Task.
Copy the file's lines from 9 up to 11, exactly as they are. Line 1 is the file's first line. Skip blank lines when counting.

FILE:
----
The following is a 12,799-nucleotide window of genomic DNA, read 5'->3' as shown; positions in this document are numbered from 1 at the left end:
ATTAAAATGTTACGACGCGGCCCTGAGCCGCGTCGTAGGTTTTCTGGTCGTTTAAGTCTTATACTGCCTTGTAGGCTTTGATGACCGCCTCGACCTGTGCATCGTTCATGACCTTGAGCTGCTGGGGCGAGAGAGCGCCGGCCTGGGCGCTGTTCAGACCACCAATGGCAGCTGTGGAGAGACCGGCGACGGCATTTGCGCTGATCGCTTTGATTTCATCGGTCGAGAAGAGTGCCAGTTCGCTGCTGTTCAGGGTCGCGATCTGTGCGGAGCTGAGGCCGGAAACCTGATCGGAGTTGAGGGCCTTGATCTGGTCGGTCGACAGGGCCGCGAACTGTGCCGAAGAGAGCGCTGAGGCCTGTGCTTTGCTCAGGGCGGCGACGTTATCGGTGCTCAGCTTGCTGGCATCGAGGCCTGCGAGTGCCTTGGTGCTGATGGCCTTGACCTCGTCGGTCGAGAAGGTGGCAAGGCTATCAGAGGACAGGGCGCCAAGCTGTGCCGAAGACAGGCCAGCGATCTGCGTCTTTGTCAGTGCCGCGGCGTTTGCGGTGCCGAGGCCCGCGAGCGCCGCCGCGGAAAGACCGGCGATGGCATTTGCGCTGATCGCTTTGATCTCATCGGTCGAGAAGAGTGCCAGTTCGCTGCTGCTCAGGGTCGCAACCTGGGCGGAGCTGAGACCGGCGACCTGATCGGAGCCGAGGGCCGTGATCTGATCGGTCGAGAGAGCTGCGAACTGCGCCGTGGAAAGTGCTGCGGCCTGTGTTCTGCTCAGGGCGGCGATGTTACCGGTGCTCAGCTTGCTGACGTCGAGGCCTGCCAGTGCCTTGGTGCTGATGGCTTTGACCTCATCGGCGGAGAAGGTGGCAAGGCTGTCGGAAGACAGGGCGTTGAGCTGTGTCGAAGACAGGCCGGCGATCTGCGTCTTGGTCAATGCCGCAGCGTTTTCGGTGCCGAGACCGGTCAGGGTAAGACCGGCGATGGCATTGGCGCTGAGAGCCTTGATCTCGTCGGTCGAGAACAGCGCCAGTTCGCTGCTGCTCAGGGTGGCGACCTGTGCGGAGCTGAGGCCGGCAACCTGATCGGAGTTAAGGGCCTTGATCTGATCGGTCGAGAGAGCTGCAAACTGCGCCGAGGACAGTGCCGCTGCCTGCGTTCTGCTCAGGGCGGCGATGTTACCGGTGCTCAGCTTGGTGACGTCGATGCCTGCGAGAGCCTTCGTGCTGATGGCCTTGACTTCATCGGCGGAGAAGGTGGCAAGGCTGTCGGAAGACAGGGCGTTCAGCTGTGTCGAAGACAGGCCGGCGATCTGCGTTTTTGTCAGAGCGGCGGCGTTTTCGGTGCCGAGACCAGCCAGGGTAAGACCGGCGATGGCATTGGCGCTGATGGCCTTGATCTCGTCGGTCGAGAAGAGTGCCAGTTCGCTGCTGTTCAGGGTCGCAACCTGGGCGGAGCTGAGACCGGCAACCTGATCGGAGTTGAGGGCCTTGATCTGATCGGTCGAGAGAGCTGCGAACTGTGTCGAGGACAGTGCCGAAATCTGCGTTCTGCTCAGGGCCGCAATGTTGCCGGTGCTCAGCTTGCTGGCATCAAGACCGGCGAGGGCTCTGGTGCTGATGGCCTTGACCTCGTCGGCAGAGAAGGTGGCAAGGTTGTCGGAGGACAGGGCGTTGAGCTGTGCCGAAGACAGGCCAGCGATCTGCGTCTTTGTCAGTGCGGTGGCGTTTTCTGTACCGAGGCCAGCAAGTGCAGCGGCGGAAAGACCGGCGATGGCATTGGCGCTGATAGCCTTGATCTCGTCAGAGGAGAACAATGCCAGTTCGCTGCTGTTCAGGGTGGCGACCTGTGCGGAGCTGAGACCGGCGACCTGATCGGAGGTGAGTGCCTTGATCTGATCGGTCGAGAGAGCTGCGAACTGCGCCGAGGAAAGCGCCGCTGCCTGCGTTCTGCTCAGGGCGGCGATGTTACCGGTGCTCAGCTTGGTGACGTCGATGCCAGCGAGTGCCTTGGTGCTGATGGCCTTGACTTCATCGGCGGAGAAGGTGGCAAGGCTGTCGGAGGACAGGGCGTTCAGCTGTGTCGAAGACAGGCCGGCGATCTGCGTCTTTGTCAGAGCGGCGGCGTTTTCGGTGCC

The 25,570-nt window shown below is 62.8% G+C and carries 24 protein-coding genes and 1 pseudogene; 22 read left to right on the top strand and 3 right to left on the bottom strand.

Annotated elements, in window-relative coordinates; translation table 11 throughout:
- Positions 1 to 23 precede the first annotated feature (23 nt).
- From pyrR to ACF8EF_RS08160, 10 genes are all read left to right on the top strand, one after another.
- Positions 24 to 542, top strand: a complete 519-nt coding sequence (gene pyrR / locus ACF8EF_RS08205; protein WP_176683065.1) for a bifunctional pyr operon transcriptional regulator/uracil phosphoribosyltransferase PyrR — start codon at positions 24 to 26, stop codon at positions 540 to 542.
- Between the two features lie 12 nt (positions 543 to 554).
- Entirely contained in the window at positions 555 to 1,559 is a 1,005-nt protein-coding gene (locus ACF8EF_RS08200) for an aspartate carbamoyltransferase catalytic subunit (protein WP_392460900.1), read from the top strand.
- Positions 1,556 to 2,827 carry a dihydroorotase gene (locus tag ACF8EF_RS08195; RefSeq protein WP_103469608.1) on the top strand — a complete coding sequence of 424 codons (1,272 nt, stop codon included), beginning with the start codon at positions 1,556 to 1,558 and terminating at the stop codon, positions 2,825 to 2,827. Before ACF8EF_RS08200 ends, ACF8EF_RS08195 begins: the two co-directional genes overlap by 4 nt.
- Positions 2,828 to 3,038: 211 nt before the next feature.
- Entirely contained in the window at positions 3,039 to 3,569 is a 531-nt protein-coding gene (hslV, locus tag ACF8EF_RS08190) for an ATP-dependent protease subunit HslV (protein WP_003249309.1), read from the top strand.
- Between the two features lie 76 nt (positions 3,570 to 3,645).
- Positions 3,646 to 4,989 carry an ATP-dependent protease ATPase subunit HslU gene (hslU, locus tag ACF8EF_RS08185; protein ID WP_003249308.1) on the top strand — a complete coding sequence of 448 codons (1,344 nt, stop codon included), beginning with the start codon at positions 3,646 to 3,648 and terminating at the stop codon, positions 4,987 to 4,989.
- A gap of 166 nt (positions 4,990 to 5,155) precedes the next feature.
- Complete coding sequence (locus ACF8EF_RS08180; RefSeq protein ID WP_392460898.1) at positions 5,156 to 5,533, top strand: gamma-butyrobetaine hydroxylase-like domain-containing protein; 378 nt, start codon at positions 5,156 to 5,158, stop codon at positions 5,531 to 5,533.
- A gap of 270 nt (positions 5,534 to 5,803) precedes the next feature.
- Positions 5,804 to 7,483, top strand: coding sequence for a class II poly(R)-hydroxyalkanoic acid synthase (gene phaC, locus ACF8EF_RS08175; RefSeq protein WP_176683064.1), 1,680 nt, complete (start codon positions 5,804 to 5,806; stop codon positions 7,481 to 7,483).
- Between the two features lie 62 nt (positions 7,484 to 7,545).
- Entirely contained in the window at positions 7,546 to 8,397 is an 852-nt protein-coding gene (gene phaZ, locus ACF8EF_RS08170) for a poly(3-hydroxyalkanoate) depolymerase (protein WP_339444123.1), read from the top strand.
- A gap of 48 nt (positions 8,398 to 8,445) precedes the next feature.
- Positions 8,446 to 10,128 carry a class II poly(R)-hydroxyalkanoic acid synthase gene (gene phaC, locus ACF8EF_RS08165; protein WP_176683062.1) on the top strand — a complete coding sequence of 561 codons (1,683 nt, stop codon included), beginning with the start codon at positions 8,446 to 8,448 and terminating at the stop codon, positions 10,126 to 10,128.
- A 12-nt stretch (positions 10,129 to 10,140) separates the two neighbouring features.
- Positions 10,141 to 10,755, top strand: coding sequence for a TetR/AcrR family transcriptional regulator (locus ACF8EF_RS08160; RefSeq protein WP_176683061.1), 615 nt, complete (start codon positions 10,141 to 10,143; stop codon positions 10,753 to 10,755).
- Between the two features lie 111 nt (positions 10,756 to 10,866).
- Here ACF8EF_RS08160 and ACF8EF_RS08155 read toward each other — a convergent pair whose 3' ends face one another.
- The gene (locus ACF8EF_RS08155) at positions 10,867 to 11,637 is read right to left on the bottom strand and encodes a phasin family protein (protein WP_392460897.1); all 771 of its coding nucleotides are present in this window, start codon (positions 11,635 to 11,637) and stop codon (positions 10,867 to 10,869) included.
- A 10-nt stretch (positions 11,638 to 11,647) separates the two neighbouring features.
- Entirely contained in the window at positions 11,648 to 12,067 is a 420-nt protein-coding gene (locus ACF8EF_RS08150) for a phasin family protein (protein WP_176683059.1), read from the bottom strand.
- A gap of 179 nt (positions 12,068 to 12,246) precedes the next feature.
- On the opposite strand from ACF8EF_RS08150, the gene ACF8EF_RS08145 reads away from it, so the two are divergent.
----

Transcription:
- Entirely contained in the window at positions 555 to 1,559 is a 1,005-nt protein-coding gene (locus ACF8EF_RS08200) for an aspartate carbamoyltransferase catalytic subunit (protein WP_392460900.1), read from the top strand.
- Positions 1,556 to 2,827 carry a dihydroorotase gene (locus tag ACF8EF_RS08195; RefSeq protein WP_103469608.1) on the top strand — a complete coding sequence of 424 codons (1,272 nt, stop codon included), beginning with the start codon at positions 1,556 to 1,558 and terminating at the stop codon, positions 2,825 to 2,827. Before ACF8EF_RS08200 ends, ACF8EF_RS08195 begins: the two co-directional genes overlap by 4 nt.
- Positions 2,828 to 3,038: 211 nt before the next feature.